Like a language, math evokes ideas that exist independently of any particular set of symbols. In algebra, for example, a polynomial usually appears as numbers and letters strung together by plus and minus signs, such as x^{2} + xy + y^{2}. Algebraic expressions are such a familiar way of denoting polynomials that it’s easy to lose the distinction between the concept and its representation, as with a dollar bill or a cartoon cat.

But polynomials are not a tangle of numbers, variables, and plus or minus signs any more than a tiger is the five-letter word. A poem, a child’s picture book, and a Netflix series each conjures a tiger in its own way. So it is with mathematicians. “Different people see polynomials in different lights,” says Karola Mészáros, Mathematics. “I explore the properties of important polynomials by thinking of them geometrically, as polytopes.”

If the term *polytope* calls to mind a polygon (a flat shape with straight edges, such as triangles and octagons), there’s good reason: Polygons are a subset of polytopes that have two dimensions. Polytopes, as the more inclusive concept, may have any number of dimensions. A line segment is a one-dimensional polytope, a pyramid is a three-dimensional polytope. But a polytope can also have four dimensions, or four hundred.

That may sound out of this world, but it simply means that polytopes have the capacity to embody, in geometric terms, any polynomial—including polynomials that have a huge number of variables. From genomics to climate science, that level of complexity is all around us.

### Visualizing Polynomials

Every polynomial can be visualized geometrically. “I see a polynomial as points in space with chips stacked on them,” Mészáros says. “Having that view, I can sometimes understand properties of these polynomials that hadn’t yet been established. Or I recast established properties of polynomials in a different kind of framework. Sometimes, the geometric view may help me discover properties of these polynomials that have not been considered before.”

How can a polynomial and a polytope describe the same mathematical tiger? Mészáros explains how to plot x^{2} + xy + y^{2} as three points on a flat, two-dimensional plane. Algebra isn’t part of everyone’s daily banter, so a demonstration of key terms might be useful here. The polynomial x^{2} + xy + y^{2 }is composed of three *monomials*: x^{2}, xy, and y^{2}. The *variables* are x and y, and the superscript 2s are *exponents*. *Coefficients* appear as a multiplier preceding the variable, such as the 5 in 5x^{2}. Each monomial in x^{2} + xy + y^{2} has an implied coefficient of 1.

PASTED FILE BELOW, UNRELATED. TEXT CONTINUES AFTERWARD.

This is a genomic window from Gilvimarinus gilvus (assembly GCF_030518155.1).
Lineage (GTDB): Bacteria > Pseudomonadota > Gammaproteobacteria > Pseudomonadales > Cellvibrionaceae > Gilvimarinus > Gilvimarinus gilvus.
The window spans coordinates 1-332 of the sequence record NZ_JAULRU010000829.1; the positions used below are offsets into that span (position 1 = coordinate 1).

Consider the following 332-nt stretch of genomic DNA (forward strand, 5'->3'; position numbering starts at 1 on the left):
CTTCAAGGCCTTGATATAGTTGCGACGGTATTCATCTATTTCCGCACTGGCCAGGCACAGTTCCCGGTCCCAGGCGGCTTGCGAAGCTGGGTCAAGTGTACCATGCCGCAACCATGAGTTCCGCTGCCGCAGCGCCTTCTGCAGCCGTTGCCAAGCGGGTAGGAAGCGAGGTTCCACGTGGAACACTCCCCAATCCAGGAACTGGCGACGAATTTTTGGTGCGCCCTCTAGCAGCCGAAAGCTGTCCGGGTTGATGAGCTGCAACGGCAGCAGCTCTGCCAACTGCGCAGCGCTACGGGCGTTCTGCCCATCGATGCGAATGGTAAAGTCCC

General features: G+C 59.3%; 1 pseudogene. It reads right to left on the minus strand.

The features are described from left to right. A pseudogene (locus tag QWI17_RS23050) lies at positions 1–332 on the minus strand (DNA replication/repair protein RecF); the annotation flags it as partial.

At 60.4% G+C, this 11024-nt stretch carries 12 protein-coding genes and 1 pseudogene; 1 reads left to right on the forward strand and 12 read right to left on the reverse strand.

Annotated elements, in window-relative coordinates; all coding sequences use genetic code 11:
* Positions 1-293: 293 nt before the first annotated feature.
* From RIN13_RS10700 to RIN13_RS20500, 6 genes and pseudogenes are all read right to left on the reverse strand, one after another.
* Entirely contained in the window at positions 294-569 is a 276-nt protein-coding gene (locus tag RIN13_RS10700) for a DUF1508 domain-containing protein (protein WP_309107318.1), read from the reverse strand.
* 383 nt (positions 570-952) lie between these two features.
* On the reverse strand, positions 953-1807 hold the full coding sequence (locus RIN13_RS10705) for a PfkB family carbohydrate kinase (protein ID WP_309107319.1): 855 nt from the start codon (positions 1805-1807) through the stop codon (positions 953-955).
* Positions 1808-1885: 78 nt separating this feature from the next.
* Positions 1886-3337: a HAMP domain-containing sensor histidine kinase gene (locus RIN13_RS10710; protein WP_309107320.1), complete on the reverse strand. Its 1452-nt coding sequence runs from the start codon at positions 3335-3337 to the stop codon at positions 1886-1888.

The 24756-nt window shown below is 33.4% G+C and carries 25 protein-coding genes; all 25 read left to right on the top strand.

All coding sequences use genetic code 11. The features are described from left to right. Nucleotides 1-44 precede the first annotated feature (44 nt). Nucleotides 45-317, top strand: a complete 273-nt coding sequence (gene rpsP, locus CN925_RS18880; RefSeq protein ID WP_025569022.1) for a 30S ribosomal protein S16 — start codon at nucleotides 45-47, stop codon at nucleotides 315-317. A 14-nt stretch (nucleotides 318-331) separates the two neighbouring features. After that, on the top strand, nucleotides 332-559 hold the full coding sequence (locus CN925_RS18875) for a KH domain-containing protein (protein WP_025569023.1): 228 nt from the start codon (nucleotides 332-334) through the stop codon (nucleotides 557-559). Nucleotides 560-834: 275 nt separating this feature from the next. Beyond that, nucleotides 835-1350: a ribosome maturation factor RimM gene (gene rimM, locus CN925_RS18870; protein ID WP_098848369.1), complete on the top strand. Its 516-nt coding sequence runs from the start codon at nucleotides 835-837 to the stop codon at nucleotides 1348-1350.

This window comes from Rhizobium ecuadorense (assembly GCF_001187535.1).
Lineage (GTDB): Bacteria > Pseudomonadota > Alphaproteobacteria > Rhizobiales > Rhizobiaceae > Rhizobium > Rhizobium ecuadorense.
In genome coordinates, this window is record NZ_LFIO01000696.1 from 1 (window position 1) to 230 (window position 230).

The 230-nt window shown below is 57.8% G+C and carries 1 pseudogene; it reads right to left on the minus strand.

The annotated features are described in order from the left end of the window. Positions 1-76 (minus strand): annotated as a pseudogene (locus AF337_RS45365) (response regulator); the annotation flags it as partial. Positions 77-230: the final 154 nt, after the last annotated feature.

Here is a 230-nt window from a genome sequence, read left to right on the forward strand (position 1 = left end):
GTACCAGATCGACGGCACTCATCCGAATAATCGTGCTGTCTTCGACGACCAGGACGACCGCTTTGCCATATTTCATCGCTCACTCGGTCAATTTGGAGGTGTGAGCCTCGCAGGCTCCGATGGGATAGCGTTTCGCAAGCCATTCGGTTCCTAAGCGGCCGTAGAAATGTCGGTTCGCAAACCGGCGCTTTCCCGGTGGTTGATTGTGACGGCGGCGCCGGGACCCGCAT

“Because any number raised to the zero power equals one, you can think of x^{2} as x^{2}y^{0},” Mészáros says. “You can plot that as the point (2,0) on a grid. Each variable in xy has an exponent of one, so xy is really x^{1}y^{1}. This you can plot as (1,1). And y^{2}, or x^{0}y^{2}, represents the point (0,2).” The result is a line segment—a one-dimensional polytope—that lives in a two-dimensional space.

“In mathematics, somehow the truth often appears beautiful.”

But maybe it’s not so simple. “When I think of a polynomial like x^{2} + xy + y^{2}, I don’t think of it as just three points on a Euclidian plane,” Mészáros says. “I think of it as *all* the points on a Euclidian plane. Three of the points have ones on them. The rest appear with a coefficient of zero.” The 1s on those three points are the implied coefficients: 1x^{2} + 1xy +1y^{2}. For Mészáros, however, zeros are important too, and x^{3}y or (3,1) is part of the polynomial even if we can’t see it. It just has a coefficient of zero: 0x^{3}y. In whatever multidimensional space Mészáros is working, every integer point gets a value that corresponds to the coefficient, which can be represented as chips stacked on the point. Sometimes she renders polynomials by color-coding the number of chips on each point to produce a sort of topographic map.